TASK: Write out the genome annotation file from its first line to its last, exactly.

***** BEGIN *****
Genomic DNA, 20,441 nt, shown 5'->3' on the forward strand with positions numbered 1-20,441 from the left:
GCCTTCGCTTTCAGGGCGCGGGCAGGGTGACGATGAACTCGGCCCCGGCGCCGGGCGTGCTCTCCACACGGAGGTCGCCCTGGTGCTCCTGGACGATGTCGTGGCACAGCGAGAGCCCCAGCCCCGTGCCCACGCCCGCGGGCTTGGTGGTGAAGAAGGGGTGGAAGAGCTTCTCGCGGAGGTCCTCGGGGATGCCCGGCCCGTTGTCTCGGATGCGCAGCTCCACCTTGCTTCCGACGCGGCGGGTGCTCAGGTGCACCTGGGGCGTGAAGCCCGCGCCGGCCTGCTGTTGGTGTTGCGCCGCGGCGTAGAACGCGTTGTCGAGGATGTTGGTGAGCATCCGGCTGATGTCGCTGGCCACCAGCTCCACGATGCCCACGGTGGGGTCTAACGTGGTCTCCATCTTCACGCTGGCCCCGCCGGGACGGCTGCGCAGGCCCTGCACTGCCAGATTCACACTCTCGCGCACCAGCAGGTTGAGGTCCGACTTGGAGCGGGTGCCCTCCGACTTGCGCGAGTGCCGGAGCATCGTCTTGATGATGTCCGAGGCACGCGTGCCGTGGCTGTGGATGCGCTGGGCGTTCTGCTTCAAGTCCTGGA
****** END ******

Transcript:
Genomic DNA, 20,441 nt, shown 5'->3' on the forward strand with positions numbered 1-20,441 from the left:
GCCTTCGCTTTCAGGGCGCGGGCAGGGTGACGATGAACTCGGCCCCGGCGCCGGGCGTGCTCTCCACACGGAGGTCGCCCTGGTGCTCCTGGACGATGTCGTGGCACAGCGAGAGCCCCAGCCCCGTGCCCACGCCCGCGGGCTTGGTGGTGAAGAAGGGGTGGAAGAGCTTCTCGCGGAGGTCCTCGGGGATGCCCGGCCCGTTGTCTCGGATGCGCAGCTCCACCTTGCTTCCGACGCGGCGGGTGCTCAGGTGCACCTGGGGCGTGAAGCCCGCGCCGGCCTGCTGTTGGTGTTGCGCCGCGGCGTAGAACGCGTTGTCGAGGATGTTGGTGAGCATCCGGCTGATGTCGCTGGCCACCAGCTCCACGATGCCCACGGTGGGGTCTAACGTGGTCTCCATCTTCACGCTGGCCCCGCCGGGACGGCTGCGCAGGCCCTGCACTGCCAGATTCACACTCTCGCGCACCAGCAGGTTGAGGTCCGACTTGGAGCGGGTGCCCTCCGACTTGCGCGAGTGCCGGAGCATCGTCTTGATGATGTCCGAGGCACGCGTGCCGTGGCTGTGGATGCGCTGGGCGTTCTGCTTCAAGTCCTGGA